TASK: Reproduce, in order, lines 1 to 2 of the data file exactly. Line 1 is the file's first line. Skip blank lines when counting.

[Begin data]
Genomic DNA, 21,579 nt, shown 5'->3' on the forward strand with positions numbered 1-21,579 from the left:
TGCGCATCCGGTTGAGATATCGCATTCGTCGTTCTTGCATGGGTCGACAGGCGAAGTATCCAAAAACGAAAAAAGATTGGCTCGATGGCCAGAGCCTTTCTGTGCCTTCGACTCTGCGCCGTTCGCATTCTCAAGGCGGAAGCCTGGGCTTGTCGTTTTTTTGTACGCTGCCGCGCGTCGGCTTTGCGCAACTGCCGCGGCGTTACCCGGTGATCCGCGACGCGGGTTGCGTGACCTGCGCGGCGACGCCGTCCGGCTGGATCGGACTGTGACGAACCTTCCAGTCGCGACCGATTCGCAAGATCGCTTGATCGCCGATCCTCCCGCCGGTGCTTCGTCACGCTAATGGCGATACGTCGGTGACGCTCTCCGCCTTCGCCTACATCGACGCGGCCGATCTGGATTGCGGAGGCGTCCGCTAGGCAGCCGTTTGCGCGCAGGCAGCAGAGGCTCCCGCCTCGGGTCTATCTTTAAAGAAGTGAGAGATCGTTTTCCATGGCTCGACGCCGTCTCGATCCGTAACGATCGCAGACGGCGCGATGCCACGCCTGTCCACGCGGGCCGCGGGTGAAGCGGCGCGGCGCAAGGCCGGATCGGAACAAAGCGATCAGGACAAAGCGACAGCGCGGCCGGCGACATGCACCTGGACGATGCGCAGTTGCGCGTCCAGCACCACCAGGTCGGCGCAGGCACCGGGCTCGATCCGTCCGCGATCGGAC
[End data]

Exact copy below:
Genomic DNA, 21,579 nt, shown 5'->3' on the forward strand with positions numbered 1-21,579 from the left:
TGCGCATCCGGTTGAGATATCGCATTCGTCGTTCTTGCATGGGTCGACAGGCGAAGTATCCAAAAACGAAAAAAGATTGGCTCGATGGCCAGAGCCTTTCTGTGCCTTCGACTCTGCGCCGTTCGCATTCTCAAGGCGGAAGCCTGGGCTTGTCGTTTTTTTGTACGCTGCCGCGCGTCGGCTTTGCGCAACTGCCGCGGCGTTACCCGGTGATCCGCGACGCGGGTTGCGTGACCTGCGCGGCGACGCCGTCCGGCTGGATCGGACTGTGACGAACCTTCCAGTCGCGACCGATTCGCAAGATCGCTTGATCGCCGATCCTCCCGCCGGTGCTTCGTCACGCTAATGGCGATACGTCGGTGACGCTCTCCGCCTTCGCCTACATCGACGCGGCCGATCTGGATTGCGGAGGCGTCCGCTAGGCAGCCGTTTGCGCGCAGGCAGCAGAGGCTCCCGCCTCGGGTCTATCTTTAAAGAAGTGAGAGATCGTTTTCCATGGCTCGACGCCGTCTCGATCCGTAACGATCGCAGACGGCGCGATGCCACGCCTGTCCACGCGGGCCGCGGGTGAAGCGGCGCGGCGCAAGGCCGGATCGGAACAAAGCGATCAGGACAAAGCGACAGCGCGGCCGGCGACATGCACCTGGACGATGCGCAGTTGCGCGTCCAGCACCACCAGGTCGGCGCAGGCACCGGGCTCGATCCGTCCGCGATCGGAC